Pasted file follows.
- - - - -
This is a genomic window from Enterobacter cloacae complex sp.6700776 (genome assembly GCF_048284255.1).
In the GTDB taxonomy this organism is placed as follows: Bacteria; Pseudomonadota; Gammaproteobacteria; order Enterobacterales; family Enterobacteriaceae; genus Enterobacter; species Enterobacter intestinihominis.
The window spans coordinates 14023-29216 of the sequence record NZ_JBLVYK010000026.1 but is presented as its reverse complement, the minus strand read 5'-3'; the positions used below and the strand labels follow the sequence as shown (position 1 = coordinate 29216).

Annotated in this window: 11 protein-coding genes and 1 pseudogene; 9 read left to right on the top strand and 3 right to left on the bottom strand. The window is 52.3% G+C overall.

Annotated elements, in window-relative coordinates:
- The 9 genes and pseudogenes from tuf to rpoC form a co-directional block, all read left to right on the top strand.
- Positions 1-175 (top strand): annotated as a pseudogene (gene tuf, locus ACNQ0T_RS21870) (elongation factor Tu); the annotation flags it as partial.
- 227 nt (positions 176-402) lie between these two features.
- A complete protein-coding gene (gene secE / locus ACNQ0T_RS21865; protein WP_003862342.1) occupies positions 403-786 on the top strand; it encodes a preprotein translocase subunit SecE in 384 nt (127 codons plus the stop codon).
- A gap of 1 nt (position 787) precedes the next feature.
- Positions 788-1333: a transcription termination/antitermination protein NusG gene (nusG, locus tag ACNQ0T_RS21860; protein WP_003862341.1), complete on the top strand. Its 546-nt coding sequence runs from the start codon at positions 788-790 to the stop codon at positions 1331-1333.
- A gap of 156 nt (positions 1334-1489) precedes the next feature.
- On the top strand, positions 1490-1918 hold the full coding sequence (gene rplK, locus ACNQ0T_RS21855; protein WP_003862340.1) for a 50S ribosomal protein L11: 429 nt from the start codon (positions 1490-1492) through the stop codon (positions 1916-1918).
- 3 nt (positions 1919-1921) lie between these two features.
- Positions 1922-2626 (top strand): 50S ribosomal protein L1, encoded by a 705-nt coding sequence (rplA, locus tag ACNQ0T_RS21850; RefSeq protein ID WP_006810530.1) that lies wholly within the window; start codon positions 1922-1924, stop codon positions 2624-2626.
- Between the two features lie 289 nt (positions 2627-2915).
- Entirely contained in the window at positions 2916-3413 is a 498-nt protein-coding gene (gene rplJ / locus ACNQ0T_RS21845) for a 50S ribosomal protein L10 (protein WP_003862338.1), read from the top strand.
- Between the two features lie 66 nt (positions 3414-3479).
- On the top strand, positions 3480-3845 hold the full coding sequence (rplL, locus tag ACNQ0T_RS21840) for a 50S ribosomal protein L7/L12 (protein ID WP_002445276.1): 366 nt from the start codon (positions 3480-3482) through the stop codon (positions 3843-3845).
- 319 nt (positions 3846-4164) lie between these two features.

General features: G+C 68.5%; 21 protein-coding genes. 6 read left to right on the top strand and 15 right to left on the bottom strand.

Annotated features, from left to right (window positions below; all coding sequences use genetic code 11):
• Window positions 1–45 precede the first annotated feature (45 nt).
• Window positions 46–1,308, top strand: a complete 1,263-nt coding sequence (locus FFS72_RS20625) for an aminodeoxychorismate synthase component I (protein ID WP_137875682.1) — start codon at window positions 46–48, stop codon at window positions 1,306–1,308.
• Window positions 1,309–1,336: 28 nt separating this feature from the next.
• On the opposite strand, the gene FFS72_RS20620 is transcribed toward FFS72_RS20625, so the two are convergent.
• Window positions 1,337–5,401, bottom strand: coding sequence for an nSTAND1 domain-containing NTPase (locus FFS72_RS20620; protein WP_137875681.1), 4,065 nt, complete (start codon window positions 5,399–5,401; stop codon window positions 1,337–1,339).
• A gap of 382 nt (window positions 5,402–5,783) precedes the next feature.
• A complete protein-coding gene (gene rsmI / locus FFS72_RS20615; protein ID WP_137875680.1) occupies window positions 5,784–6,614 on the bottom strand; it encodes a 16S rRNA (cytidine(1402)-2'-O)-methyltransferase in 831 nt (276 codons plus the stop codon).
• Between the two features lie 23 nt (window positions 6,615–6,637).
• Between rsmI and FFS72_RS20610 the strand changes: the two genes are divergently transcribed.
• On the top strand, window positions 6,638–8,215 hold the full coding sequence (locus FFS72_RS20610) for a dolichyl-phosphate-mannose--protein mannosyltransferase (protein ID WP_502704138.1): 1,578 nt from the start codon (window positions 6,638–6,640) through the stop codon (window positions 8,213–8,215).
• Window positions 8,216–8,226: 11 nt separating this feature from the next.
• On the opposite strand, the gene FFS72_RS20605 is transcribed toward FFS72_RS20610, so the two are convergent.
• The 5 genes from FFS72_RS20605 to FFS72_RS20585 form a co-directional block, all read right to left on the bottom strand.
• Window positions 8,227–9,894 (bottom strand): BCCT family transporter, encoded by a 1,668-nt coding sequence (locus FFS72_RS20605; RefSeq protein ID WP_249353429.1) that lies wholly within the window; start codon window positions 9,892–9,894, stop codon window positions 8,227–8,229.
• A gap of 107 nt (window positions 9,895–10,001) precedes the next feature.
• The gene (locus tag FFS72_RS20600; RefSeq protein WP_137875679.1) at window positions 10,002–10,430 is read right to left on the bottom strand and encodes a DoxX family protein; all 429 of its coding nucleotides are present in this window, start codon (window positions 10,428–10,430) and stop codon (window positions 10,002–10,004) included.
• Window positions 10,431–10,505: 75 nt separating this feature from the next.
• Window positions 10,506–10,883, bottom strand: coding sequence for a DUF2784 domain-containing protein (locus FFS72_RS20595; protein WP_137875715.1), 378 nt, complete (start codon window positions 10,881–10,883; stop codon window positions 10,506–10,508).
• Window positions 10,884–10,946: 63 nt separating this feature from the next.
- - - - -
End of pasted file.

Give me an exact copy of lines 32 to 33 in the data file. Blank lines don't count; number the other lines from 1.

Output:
• On the top strand, window positions 6,638–8,215 hold the full coding sequence (locus FFS72_RS20610) for a dolichyl-phosphate-mannose--protein mannosyltransferase (protein ID WP_502704138.1): 1,578 nt from the start codon (window positions 6,638–6,640) through the stop codon (window positions 8,213–8,215).
• Window positions 8,216–8,226: 11 nt separating this feature from the next.